OverviewOfNanoelectronicDevices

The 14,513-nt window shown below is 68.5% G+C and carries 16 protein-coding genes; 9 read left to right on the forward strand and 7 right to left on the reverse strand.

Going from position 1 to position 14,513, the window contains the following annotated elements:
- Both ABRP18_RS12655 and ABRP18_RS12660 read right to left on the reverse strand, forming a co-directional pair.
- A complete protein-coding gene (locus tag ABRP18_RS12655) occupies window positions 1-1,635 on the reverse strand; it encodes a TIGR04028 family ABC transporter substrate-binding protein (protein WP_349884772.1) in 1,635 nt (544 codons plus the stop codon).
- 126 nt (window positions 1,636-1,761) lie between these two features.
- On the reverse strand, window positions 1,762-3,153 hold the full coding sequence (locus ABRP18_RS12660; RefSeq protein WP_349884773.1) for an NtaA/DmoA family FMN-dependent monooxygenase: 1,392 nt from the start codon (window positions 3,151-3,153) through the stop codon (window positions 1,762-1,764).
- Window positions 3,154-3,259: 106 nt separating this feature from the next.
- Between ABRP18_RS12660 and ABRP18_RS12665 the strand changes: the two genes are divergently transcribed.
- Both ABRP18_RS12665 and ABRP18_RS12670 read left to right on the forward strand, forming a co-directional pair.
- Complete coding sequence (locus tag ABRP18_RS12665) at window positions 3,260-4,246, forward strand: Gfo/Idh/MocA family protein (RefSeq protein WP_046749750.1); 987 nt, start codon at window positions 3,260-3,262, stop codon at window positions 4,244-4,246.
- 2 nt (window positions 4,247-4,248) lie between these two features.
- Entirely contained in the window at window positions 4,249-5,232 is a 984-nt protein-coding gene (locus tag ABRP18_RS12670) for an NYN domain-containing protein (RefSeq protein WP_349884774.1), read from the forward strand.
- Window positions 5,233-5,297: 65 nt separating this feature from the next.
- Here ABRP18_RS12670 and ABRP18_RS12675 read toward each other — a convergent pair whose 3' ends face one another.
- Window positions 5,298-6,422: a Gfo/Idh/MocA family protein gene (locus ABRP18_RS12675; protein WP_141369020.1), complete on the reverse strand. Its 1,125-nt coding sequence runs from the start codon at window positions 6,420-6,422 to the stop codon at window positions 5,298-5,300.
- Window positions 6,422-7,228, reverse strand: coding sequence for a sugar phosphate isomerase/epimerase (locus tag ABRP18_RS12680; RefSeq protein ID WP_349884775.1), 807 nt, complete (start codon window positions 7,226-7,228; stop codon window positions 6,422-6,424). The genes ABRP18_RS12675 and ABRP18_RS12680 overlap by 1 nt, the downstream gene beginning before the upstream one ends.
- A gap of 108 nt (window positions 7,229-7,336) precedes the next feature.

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Overview of Nanoelectronic Devices DAVID GOLDHABER-GORDON, MICHAEL S. MONTEMERLO, J. CHRISTOPHER LOVE, GREGORY J. OPITECK, AND JAMES C. ELLENBOGEN This paper provides an overview of research developments toward nanometer-scale electronic switching devices for use in building ultra-densely integrated electronic computers. Specif- ically, two classes of alternatives to the field-effect transistor are considered: 1) quantum-effect and single-electron solid-state devices and 2) molecular electronic devices. A taxonomy of devices in each class is provided, operational principles are described and compared for the various types of devices, and the literature about each is surveyed. This information is presented in nonmathematical terms intended for a general, technically interested readership. Keywords— Molecular electronics, nanoelectronics, quantum dots, quantum-effect devices, resonant tunneling, single-electron transistors. I. I NTRODUCTION For the past 40 years, electronic computers have grown more powerful as their basic subunit, the transistor, has shrunk [1]. However, the laws of quantum mechanics and the limitations of fabrication techniques may soon prevent further reduction in the size of today’s conventional field- effect transistors (FET’s). Many investigators in the field of next-generation electronics project that during the next 10 to 15 years, as the smallest features on mass-produced transistors shrink from their present lengths of 250 nm to 100 nm and below, the devices will become more difficult and costly to fabricate. In addition, they may no longer function effectively in ultra-densely integrated electronic circuits [2]–[11]. (Note: 1 nm is 1 billionth of a meter, approximately 10 atomic diameters.) In order to continue the miniaturization of circuit el- ements down to the nanometer scale, perhaps even to the molecular scale, researchers are investigating several alternatives to the transistor for ultra-dense circuitry. These new nanometer-scale electronic (nanoelectronic) devices perform as both switches and amplifiers, just like today’s transistors. However, unlike today’s FET’s, which operate based on the movement of masses of electrons in bulk mat- ter, the new devices take advantage of quantum mechanical phenomena that emerge on the nanometer scale, including the discreteness of electrons. Manuscript received August 9, 1996; revised February 25, 1997. This work was supported by a grant from The MITRE Corporation. The authors are with The MITRE Corporation, McLean, VA 22102 USA (e-mail: [email protected]). Publisher Item Identifier S 0018-9219(97)03635-9. What will such alternative next-generation nanodevices look like? Upon what operating principles will they function? How will they resemble present-day transis- tors, and how will they differ? This paper addresses these questions by surveying the literature about novel nanoelectronic devices that could replace the transistor in tomorrow’s smaller, denser, and faster digital computers.
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